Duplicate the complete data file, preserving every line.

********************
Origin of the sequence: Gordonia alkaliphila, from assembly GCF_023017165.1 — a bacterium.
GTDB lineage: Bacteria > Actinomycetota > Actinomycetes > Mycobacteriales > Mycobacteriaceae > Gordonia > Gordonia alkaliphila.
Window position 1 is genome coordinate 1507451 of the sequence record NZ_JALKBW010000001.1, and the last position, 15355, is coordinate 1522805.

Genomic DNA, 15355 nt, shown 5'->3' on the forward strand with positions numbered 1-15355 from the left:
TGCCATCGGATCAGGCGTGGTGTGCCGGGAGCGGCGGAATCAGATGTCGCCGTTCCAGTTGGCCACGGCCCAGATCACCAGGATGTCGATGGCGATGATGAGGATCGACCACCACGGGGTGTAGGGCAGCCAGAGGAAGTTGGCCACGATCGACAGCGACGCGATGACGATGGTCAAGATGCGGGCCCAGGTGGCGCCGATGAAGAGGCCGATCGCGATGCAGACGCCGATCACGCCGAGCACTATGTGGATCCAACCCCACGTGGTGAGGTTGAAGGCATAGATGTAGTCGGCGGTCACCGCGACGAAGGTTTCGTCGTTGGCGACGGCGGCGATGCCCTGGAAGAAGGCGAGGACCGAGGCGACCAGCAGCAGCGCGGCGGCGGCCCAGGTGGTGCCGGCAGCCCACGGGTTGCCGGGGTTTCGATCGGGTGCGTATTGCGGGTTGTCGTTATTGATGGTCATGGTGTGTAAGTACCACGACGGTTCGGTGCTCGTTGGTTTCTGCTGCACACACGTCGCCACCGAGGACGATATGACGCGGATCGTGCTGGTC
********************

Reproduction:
Origin of the sequence: Gordonia alkaliphila, from assembly GCF_023017165.1 — a bacterium.
GTDB lineage: Bacteria > Actinomycetota > Actinomycetes > Mycobacteriales > Mycobacteriaceae > Gordonia > Gordonia alkaliphila.
Window position 1 is genome coordinate 1507451 of the sequence record NZ_JALKBW010000001.1, and the last position, 15355, is coordinate 1522805.

Genomic DNA, 15355 nt, shown 5'->3' on the forward strand with positions numbered 1-15355 from the left:
TGCCATCGGATCAGGCGTGGTGTGCCGGGAGCGGCGGAATCAGATGTCGCCGTTCCAGTTGGCCACGGCCCAGATCACCAGGATGTCGATGGCGATGATGAGGATCGACCACCACGGGGTGTAGGGCAGCCAGAGGAAGTTGGCCACGATCGACAGCGACGCGATGACGATGGTCAAGATGCGGGCCCAGGTGGCGCCGATGAAGAGGCCGATCGCGATGCAGACGCCGATCACGCCGAGCACTATGTGGATCCAACCCCACGTGGTGAGGTTGAAGGCATAGATGTAGTCGGCGGTCACCGCGACGAAGGTTTCGTCGTTGGCGACGGCGGCGATGCCCTGGAAGAAGGCGAGGACCGAGGCGACCAGCAGCAGCGCGGCGGCGGCCCAGGTGGTGCCGGCAGCCCACGGGTTGCCGGGGTTTCGATCGGGTGCGTATTGCGGGTTGTCGTTATTGATGGTCATGGTGTGTAAGTACCACGACGGTTCGGTGCTCGTTGGTTTCTGCTGCACACACGTCGCCACCGAGGACGATATGACGCGGATCGTGCTGGTC